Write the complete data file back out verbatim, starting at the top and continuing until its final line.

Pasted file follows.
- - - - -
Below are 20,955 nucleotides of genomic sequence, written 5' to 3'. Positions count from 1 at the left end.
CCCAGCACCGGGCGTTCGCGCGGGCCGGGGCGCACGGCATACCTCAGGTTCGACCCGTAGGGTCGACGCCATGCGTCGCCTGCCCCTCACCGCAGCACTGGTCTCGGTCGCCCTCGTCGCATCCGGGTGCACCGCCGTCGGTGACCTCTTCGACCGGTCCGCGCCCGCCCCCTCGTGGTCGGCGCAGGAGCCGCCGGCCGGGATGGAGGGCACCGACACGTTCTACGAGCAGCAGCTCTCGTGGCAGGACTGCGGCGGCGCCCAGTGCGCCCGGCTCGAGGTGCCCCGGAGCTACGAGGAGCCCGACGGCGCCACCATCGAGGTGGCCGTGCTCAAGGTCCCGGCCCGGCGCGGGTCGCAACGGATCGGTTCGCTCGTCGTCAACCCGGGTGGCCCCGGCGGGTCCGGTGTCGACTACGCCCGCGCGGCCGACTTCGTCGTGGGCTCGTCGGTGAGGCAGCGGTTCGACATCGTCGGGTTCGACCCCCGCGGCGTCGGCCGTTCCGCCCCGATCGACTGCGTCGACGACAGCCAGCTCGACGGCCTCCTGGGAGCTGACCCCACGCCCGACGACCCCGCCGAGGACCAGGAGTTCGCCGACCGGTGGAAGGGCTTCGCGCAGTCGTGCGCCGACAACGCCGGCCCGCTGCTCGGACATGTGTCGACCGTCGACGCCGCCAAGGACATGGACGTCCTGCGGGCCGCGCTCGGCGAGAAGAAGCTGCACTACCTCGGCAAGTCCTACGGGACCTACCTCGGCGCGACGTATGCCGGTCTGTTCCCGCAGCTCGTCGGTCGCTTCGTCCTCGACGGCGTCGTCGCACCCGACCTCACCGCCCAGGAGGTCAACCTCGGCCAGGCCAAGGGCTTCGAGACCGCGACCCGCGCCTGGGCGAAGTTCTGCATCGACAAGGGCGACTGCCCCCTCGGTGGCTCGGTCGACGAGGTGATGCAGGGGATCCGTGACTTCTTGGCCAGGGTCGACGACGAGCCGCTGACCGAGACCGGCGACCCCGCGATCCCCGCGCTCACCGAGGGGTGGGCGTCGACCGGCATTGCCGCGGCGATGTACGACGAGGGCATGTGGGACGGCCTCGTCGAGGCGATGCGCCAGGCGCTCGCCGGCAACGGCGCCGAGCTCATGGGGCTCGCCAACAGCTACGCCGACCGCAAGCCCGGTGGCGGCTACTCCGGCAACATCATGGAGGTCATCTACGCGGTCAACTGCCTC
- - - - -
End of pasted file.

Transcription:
Below are 20,955 nucleotides of genomic sequence, written 5' to 3'. Positions count from 1 at the left end.
CCCAGCACCGGGCGTTCGCGCGGGCCGGGGCGCACGGCATACCTCAGGTTCGACCCGTAGGGTCGACGCCATGCGTCGCCTGCCCCTCACCGCAGCACTGGTCTCGGTCGCCCTCGTCGCATCCGGGTGCACCGCCGTCGGTGACCTCTTCGACCGGTCCGCGCCCGCCCCCTCGTGGTCGGCGCAGGAGCCGCCGGCCGGGATGGAGGGCACCGACACGTTCTACGAGCAGCAGCTCTCGTGGCAGGACTGCGGCGGCGCCCAGTGCGCCCGGCTCGAGGTGCCCCGGAGCTACGAGGAGCCCGACGGCGCCACCATCGAGGTGGCCGTGCTCAAGGTCCCGGCCCGGCGCGGGTCGCAACGGATCGGTTCGCTCGTCGTCAACCCGGGTGGCCCCGGCGGGTCCGGTGTCGACTACGCCCGCGCGGCCGACTTCGTCGTGGGCTCGTCGGTGAGGCAGCGGTTCGACATCGTCGGGTTCGACCCCCGCGGCGTCGGCCGTTCCGCCCCGATCGACTGCGTCGACGACAGCCAGCTCGACGGCCTCCTGGGAGCTGACCCCACGCCCGACGACCCCGCCGAGGACCAGGAGTTCGCCGACCGGTGGAAGGGCTTCGCGCAGTCGTGCGCCGACAACGCCGGCCCGCTGCTCGGACATGTGTCGACCGTCGACGCCGCCAAGGACATGGACGTCCTGCGGGCCGCGCTCGGCGAGAAGAAGCTGCACTACCTCGGCAAGTCCTACGGGACCTACCTCGGCGCGACGTATGCCGGTCTGTTCCCGCAGCTCGTCGGTCGCTTCGTCCTCGACGGCGTCGTCGCACCCGACCTCACCGCCCAGGAGGTCAACCTCGGCCAGGCCAAGGGCTTCGAGACCGCGACCCGCGCCTGGGCGAAGTTCTGCATCGACAAGGGCGACTGCCCCCTCGGTGGCTCGGTCGACGAGGTGATGCAGGGGATCCGTGACTTCTTGGCCAGGGTCGACGACGAGCCGCTGACCGAGACCGGCGACCCCGCGATCCCCGCGCTCACCGAGGGGTGGGCGTCGACCGGCATTGCCGCGGCGATGTACGACGAGGGCATGTGGGACGGCCTCGTCGAGGCGATGCGCCAGGCGCTCGCCGGCAACGGCGCCGAGCTCATGGGGCTCGCCAACAGCTACGCCGACCGCAAGCCCGGTGGCGGCTACTCCGGCAACATCATGGAGGTCATCTACGCGGTCAACTGCCTC